Our European Odyssey

This blog covered our month-long trip to Eastern Europe -- specifically the countries of Hungary, Poland, Czech Republic, Austria and Slovakia.

Monday, May 22, 2006

Eger, eh?

Hello from Krakow, Poland! It's 6:30 a.m., and we got off the train less than an hour ago. We have no Poland stories yet, but here's how our day went yesterday:

We said goodbye to Grandma, who had hugs and the traditional two-cheek European kisses for us, and boarded a train from Budapest to Eger. We arrived at 11:15 a.m. and had to catch our train to Krakow at 8 p.m., so we didn't have a lot of time. Shortly after arriving, we already wished we could spend more time in Eger. Though it is a town of more than 50,000, it seemed like a relaxing and quiet place, far from the hustle and bustle of Budapest.

Because we both think with our stomachs, our first stop was the local market, where we shared a langos, which is a Hungarian fried doughnut. We topped ours with sour cream, though other toppings include cheese and garlic. We also bought some strawberries at the market. They looked gorgeous and tasted just as delicious. You don't eat strawberries that good very often.

After our lunch of sorts, we headed to the minaret, which was formerly used to call Muslims to prayer when the city was controlled by the Ottoman Turks. It's just a very narrow, 130-foot-tall tower, and for a dollar, you can climb to the top. Sounds simple, but we didn't know this would by far be the scariest thing we'd done on our trip. (Scarier than getting locked in a Burger King bathroom even.)

To get to the top, you climb a long spiral staircase. Each step is small and narrow, and the staircase is only about 2 feet wide. It would be impossible for someone to go up while someone else was coming down. Also, there are a few light bulbs installed, but one was burned out, so we had to climb a few stairs in complete darkness. Oh yeah, did we mention there's no handrail and the stairs are very smooth (nearly slick)? It seemed like a way to attack all the big phobias at once: claustrophobia, fear of darkness, fear of heights ... We enjoyed the view of Eger once we got to the top. We then braved our way back down and quickly noticed our quads were burning. The climb was quite a workout.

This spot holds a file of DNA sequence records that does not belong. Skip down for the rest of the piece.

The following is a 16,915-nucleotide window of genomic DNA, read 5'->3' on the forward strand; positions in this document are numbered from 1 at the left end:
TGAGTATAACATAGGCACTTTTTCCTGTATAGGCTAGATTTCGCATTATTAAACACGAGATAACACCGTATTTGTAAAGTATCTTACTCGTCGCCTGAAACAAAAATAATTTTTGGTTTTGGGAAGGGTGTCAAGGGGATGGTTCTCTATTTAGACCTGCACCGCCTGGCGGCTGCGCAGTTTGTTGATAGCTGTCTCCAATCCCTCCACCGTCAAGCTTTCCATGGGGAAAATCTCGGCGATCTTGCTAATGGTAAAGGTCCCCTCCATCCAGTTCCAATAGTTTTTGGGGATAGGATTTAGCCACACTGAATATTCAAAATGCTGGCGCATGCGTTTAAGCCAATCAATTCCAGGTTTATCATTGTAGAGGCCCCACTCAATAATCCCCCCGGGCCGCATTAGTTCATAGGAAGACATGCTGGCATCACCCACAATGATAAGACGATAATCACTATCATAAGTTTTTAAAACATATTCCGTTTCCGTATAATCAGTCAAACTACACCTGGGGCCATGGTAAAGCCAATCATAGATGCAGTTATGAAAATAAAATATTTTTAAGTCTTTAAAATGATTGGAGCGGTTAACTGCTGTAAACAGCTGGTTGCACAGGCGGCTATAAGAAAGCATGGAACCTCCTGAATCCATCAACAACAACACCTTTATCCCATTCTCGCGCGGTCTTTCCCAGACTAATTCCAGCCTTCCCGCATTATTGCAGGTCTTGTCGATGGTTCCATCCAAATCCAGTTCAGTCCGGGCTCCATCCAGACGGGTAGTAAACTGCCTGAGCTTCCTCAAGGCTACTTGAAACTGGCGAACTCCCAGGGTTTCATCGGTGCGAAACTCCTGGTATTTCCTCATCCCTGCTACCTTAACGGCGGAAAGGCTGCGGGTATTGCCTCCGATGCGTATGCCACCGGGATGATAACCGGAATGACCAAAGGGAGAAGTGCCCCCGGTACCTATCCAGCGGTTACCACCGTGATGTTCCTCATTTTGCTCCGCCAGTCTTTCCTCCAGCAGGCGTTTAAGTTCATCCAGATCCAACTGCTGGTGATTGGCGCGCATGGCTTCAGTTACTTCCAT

We then visited Eger Castle, which had its heydey around 1500 when Dobo Istvan, supposedly emboldened by the town's famous Bull's Blood wine, led his men to success by unexpectedly stopping the invading Turks.

Our next stop was the Eger Cathedral, which was huge and ornate, as so many Catholic churches in Europe seem to be. It's also the location of Europe's second-largest organ. We wish we could have heard it played.

Our last destination in Eger was the "Valley of the Beautiful Women." Eger is known for its red wine, and the valley is filled with private wine cellars dug into the volcanic rock. We visited a couple for samples, including Bull's Blood, a dry red that's a bit spicy. Unfortunately, the insides of the cellars were covered with mold, which wasn't good because Andrea quickly found out she's allergic to mold. She couldn't stand to be in them for very long, so we sat outside.

We finally boarded our overnight train to Krakow, where we were awakened three separate times for passport inspections at border crossings, not to mention the additional times we were woken for ticket checks, so it wasn't a very restful night. We're now in Krakow, where we'll spend the next four days and get to see the Auschwitz and Birkenau concentration camps and the Wieliczka salt mine. Hopefully we'll be able to post pictures later today.


At 6:22 AM, May 23, 2006, Anonymous Millie said...

The trip up the stairs of the minaret sounds pretty frightening to me. I fear I would panic about halfway and then never make it down.

Are you staying in a hostel in Krakow?

I love you postings.

Love you,

At 8:59 AM, May 23, 2006, Anonymous Anonymous said...

I had a group of girls read Speed of Light which is a book comparing the Nazis mistreatment of Jews with segregation in America. They got very interested in one of the characters who had been in Auschwitz. I imagine that visit will be difficult, but one I think everyone should have.

I don't have any of those phobias you mentioned, but after being on those stairs I'd probably develop some.

Have fun and stay away from moldy places.


At 8:29 PM, May 23, 2006, Anonymous Lou said...

Hello from Panama City Beach, FL. We arrived Sunday by way of Atlanta, Georgia. It is 90 degrees and the beach is white and nice. It is senior trip time here so the hotel is busy. We snorkeled at the state park yesterday; I am red and sunburned.
Kari took the boys out tonight to shop and to ride the bungee chair (after supper). That should be interesting.

You two have such great adventures. Wow!! Keep the information and pictures coming.



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